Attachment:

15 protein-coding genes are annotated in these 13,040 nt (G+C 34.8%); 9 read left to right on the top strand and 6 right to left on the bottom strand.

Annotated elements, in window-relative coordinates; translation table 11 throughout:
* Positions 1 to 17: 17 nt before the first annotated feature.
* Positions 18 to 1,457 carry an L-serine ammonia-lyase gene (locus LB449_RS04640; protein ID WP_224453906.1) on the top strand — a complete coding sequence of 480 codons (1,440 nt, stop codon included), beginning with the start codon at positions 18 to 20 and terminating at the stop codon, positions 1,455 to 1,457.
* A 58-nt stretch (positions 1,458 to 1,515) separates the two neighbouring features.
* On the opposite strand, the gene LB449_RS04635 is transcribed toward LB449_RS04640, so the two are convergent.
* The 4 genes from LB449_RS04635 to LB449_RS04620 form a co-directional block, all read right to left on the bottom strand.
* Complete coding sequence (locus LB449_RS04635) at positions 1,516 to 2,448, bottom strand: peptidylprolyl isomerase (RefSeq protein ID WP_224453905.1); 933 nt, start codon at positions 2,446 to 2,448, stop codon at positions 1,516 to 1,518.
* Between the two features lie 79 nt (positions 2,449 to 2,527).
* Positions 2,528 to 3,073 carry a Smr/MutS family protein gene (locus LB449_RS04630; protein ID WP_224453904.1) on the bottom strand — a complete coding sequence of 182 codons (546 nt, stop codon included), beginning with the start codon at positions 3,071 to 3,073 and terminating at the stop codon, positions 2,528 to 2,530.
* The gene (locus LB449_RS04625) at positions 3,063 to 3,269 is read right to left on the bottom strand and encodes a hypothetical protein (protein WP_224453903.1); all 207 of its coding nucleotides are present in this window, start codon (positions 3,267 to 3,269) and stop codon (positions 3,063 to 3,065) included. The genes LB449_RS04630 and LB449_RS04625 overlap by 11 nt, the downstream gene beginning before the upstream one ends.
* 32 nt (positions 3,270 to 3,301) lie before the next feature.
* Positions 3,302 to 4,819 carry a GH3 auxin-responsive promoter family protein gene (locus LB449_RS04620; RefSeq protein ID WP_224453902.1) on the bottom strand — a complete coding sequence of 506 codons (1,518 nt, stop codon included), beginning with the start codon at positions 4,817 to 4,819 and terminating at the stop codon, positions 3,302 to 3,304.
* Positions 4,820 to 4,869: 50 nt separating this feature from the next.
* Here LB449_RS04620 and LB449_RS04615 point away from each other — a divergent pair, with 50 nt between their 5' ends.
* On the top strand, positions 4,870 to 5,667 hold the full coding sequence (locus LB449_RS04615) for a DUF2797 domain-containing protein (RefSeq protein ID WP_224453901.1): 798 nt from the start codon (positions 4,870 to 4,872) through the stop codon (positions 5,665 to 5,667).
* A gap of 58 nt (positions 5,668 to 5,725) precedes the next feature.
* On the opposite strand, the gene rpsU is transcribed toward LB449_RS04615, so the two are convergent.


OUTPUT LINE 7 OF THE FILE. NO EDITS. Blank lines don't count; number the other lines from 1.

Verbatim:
* The 4 genes from LB449_RS04635 to LB449_RS04620 form a co-directional block, all read right to left on the bottom strand.